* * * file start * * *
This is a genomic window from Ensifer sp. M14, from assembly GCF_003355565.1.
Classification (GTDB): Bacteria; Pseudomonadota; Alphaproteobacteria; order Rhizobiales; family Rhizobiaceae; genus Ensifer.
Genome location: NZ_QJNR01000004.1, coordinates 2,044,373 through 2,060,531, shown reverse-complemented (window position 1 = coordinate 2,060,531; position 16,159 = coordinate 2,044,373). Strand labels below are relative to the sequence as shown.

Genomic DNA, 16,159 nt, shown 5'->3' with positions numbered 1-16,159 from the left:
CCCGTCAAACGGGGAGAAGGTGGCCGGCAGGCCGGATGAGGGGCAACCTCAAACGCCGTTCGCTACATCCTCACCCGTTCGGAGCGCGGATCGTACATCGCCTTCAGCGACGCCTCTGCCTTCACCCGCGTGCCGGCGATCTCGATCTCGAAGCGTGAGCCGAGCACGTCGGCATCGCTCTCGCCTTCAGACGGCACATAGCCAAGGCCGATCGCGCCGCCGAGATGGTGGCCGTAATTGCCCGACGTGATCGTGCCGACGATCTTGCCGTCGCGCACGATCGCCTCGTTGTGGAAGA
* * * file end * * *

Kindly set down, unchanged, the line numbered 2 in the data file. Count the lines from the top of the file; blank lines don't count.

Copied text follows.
Classification (GTDB): Bacteria; Pseudomonadota; Alphaproteobacteria; order Rhizobiales; family Rhizobiaceae; genus Ensifer.